Through all of this, we had somehow managed to get our massive deal back on track. But whereas previously it would have been relatively smooth, it was now riddled with complications because the customer had ceased getting anything done at all on his end. Whenever I confronted him about what was going on, he was evasive and made vague excuses that usually didn’t make much sense – and again, that was if I could get him on the phone at all. I did the best I could to smooth everything over with the office while I tried to keep him from completely self-destructing. This went on for over a month but going into last week, there was still no end in sight and it was taking a significant amount of time and attention that I could have been dedicating to other activities.

Finally, I decided I had been chasing the ghost of what had been a very different relationship for too long. In this new version of it, I was treated like a tool that could be used when needed and tossed into a shed when not. And it wasn’t even producing anything. So on Monday, I resolved to conclude the deal, one way or another, by the end of the week. By Friday morning, I had made zero progress, and I realized I had had enough. I called the customer once more but there was no answer and his voicemail box, as had become the new normal, was full. So I sent him a text message that simply said “if you still want to do the deal, I need to talk to you today.” As you can probably guess, I never heard from him. And I have no intention of calling again. For most of the rest of the day, contemplations about how and why this relationship had gone so wrong were never far from the forefront of my mind.

But overnight, things crystallized and when I woke up this morning, I felt much better. I don’t know what is going on with my customer but it doesn’t matter. I’ve given him ample time and opportunity to explain it to me and he has refused to do so. And his actions have been very disrespectful in the process. For someone who is still engaged in a lifelong struggle against the scarcity mentality, it was very difficult for me to put not just a very lucrative deal, but a rewarding relationship, on the line. But I realize now that it was my only option. I couldn’t keep throwing good resources, in the form of my time, effort, and credibility with the office, after ones that had produced nothing but failure, when there was no sign that the situation would improve.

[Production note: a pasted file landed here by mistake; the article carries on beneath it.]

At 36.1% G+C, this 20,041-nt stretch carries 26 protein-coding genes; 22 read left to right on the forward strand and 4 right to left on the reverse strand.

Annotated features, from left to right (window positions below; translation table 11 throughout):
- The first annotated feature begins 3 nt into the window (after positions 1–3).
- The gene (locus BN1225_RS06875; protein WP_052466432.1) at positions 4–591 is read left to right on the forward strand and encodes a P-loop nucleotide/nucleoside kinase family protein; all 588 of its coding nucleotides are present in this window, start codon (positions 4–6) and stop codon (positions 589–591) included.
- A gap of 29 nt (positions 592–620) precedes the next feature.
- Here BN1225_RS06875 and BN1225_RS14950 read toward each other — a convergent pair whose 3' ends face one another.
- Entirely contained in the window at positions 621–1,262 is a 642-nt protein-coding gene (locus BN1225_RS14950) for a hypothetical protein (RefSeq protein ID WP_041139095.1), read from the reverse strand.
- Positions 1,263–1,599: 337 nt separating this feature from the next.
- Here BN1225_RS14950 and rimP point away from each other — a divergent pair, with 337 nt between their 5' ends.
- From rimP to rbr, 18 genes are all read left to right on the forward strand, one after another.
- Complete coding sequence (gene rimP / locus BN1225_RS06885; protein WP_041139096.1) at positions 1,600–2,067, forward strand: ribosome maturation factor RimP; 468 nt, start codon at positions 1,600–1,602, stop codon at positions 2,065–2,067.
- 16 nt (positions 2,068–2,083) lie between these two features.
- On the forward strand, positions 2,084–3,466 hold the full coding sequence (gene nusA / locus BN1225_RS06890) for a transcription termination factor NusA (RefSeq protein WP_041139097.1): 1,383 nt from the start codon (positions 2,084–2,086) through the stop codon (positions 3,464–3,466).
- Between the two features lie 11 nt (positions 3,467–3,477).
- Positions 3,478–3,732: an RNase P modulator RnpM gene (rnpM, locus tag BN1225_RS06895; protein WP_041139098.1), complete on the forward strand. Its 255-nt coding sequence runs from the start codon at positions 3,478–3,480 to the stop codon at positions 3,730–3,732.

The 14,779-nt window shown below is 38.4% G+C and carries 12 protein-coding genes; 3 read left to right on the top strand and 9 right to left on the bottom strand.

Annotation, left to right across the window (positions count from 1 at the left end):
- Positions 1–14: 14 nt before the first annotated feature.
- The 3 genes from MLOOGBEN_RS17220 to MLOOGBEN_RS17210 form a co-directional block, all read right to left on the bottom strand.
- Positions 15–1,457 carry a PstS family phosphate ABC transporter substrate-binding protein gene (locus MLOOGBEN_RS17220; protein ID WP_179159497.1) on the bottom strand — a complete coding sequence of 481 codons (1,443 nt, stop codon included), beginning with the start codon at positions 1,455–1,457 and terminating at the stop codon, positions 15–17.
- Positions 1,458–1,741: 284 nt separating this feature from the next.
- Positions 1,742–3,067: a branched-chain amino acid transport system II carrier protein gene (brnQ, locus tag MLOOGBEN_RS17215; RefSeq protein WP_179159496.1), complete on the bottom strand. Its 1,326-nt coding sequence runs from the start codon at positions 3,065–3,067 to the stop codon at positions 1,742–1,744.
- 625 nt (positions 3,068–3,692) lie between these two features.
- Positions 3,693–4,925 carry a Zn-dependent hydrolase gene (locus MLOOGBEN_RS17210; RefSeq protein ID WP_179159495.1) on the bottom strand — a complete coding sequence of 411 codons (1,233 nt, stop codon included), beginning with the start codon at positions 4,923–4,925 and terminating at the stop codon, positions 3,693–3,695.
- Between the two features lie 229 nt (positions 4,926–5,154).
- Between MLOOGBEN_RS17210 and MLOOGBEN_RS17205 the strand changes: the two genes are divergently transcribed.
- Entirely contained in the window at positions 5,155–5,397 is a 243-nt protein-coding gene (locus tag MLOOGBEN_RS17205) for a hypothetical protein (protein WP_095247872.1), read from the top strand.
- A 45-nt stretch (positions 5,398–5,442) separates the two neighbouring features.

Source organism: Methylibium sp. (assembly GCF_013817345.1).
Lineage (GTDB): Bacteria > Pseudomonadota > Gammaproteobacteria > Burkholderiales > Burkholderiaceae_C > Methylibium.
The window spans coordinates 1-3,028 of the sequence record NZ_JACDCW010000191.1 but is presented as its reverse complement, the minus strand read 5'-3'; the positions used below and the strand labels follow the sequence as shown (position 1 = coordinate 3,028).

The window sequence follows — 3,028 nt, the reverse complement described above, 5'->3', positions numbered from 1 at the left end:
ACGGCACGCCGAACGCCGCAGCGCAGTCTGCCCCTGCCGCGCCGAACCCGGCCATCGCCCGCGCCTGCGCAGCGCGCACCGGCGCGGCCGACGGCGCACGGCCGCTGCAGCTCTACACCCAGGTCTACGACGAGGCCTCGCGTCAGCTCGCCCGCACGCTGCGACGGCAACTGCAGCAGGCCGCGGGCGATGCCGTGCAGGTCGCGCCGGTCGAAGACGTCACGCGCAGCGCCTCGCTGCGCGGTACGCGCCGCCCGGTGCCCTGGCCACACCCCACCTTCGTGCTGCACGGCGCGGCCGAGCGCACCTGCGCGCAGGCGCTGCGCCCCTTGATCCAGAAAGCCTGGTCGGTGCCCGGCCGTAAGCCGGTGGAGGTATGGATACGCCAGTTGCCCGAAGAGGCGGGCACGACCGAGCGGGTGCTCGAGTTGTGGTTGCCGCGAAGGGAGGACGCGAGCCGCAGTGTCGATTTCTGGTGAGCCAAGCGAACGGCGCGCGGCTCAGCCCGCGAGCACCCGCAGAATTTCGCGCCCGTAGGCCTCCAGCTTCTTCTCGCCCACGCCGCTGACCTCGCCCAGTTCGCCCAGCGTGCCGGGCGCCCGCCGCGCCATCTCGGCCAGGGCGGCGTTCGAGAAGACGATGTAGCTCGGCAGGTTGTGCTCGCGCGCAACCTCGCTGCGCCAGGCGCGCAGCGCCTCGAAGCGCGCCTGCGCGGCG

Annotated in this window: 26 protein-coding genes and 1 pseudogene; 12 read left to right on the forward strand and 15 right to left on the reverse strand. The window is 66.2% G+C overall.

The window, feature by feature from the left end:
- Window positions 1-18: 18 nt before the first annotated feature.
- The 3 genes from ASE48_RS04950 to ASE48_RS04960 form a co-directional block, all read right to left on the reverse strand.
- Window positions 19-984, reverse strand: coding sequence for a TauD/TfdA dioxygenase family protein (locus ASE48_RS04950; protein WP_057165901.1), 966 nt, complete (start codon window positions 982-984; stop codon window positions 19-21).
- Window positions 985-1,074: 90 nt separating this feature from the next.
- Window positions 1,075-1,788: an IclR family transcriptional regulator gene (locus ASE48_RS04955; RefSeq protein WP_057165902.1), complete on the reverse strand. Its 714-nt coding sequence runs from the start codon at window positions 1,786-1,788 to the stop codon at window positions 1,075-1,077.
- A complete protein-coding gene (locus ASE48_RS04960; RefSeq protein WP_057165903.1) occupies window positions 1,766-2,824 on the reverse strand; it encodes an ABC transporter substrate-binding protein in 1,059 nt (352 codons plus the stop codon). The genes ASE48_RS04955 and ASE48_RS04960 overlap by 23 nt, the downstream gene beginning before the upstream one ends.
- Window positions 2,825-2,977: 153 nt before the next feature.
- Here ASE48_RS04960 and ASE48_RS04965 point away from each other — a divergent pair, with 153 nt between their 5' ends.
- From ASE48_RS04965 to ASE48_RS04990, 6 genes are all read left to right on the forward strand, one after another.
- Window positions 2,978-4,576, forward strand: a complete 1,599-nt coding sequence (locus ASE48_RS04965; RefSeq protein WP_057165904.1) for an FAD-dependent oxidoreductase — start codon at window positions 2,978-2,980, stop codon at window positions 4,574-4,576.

And this way, I am giving the relationship its only remaining chance to go back to its formerly mutually beneficial form. It is very possible that I will never hear from the customer again. Maybe the account will even go bad. If it happens, I will be able to say I did everything I could to avoid that outcome. If he does call me, I will tell him that while I will continue to service his existing account, I will not pursue any additional business unless three conditions are met. One, I need to hear a genuine apology for the way things have been recently. Two, I need to hear a coherent explanation. And three, I need an assurance that things will go back to the way they had been before – with the enforcement mechanism that if they get to this point again, we will be finished doing business for good. I’m not asking anyone for perfection. This is an imperfect world and a very imperfect industry. But I am demanding, not asking, for effort and basic respect. If we can’t operate that way, then we won’t.